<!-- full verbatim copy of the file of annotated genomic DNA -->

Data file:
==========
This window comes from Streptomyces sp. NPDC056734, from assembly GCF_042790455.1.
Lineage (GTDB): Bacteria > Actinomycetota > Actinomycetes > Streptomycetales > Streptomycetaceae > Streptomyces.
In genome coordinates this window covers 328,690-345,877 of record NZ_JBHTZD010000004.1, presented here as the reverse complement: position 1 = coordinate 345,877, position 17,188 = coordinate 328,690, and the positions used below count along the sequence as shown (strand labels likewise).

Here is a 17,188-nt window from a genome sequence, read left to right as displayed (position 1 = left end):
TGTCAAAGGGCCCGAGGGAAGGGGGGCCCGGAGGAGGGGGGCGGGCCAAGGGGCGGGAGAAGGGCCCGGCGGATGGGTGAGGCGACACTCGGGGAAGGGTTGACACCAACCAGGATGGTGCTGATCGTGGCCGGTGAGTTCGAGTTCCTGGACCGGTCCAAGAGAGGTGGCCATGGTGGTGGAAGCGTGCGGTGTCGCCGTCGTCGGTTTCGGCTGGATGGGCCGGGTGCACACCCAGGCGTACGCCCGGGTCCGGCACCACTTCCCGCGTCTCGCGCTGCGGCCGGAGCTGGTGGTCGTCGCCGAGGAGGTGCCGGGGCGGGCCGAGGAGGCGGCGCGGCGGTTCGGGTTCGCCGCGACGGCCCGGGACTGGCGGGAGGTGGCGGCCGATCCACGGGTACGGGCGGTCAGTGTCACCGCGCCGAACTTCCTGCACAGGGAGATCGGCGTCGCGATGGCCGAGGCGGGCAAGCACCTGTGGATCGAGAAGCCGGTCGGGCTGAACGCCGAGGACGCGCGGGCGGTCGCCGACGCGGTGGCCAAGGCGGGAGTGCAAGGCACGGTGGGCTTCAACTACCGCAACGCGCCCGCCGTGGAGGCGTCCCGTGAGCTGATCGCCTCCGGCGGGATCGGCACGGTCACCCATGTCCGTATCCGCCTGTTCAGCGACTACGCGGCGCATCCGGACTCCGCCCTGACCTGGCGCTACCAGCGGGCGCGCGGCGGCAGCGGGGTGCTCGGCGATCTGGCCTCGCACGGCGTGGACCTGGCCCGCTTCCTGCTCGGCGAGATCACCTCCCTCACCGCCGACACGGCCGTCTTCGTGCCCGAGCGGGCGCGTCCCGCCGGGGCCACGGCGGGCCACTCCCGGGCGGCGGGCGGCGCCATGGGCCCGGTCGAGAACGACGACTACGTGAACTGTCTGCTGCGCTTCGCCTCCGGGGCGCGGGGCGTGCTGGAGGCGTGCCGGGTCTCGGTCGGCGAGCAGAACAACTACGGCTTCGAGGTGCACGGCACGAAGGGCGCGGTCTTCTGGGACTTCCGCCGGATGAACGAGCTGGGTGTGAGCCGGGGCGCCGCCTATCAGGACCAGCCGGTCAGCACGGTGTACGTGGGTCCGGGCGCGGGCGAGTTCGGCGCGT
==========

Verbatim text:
This window comes from Streptomyces sp. NPDC056734, from assembly GCF_042790455.1.
Lineage (GTDB): Bacteria > Actinomycetota > Actinomycetes > Streptomycetales > Streptomycetaceae > Streptomyces.
In genome coordinates this window covers 328,690-345,877 of record NZ_JBHTZD010000004.1, presented here as the reverse complement: position 1 = coordinate 345,877, position 17,188 = coordinate 328,690, and the positions used below count along the sequence as shown (strand labels likewise).

Here is a 17,188-nt window from a genome sequence, read left to right as displayed (position 1 = left end):
TGTCAAAGGGCCCGAGGGAAGGGGGGCCCGGAGGAGGGGGGCGGGCCAAGGGGCGGGAGAAGGGCCCGGCGGATGGGTGAGGCGACACTCGGGGAAGGGTTGACACCAACCAGGATGGTGCTGATCGTGGCCGGTGAGTTCGAGTTCCTGGACCGGTCCAAGAGAGGTGGCCATGGTGGTGGAAGCGTGCGGTGTCGCCGTCGTCGGTTTCGGCTGGATGGGCCGGGTGCACACCCAGGCGTACGCCCGGGTCCGGCACCACTTCCCGCGTCTCGCGCTGCGGCCGGAGCTGGTGGTCGTCGCCGAGGAGGTGCCGGGGCGGGCCGAGGAGGCGGCGCGGCGGTTCGGGTTCGCCGCGACGGCCCGGGACTGGCGGGAGGTGGCGGCCGATCCACGGGTACGGGCGGTCAGTGTCACCGCGCCGAACTTCCTGCACAGGGAGATCGGCGTCGCGATGGCCGAGGCGGGCAAGCACCTGTGGATCGAGAAGCCGGTCGGGCTGAACGCCGAGGACGCGCGGGCGGTCGCCGACGCGGTGGCCAAGGCGGGAGTGCAAGGCACGGTGGGCTTCAACTACCGCAACGCGCCCGCCGTGGAGGCGTCCCGTGAGCTGATCGCCTCCGGCGGGATCGGCACGGTCACCCATGTCCGTATCCGCCTGTTCAGCGACTACGCGGCGCATCCGGACTCCGCCCTGACCTGGCGCTACCAGCGGGCGCGCGGCGGCAGCGGGGTGCTCGGCGATCTGGCCTCGCACGGCGTGGACCTGGCCCGCTTCCTGCTCGGCGAGATCACCTCCCTCACCGCCGACACGGCCGTCTTCGTGCCCGAGCGGGCGCGTCCCGCCGGGGCCACGGCGGGCCACTCCCGGGCGGCGGGCGGCGCCATGGGCCCGGTCGAGAACGACGACTACGTGAACTGTCTGCTGCGCTTCGCCTCCGGGGCGCGGGGCGTGCTGGAGGCGTGCCGGGTCTCGGTCGGCGAGCAGAACAACTACGGCTTCGAGGTGCACGGCACGAAGGGCGCGGTCTTCTGGGACTTCCGCCGGATGAACGAGCTGGGTGTGAGCCGGGGCGCCGCCTATCAGGACCAGCCGGTCAGCACGGTGTACGTGGGTCCGGGCGCGGGCGAGTTCGGCGCGT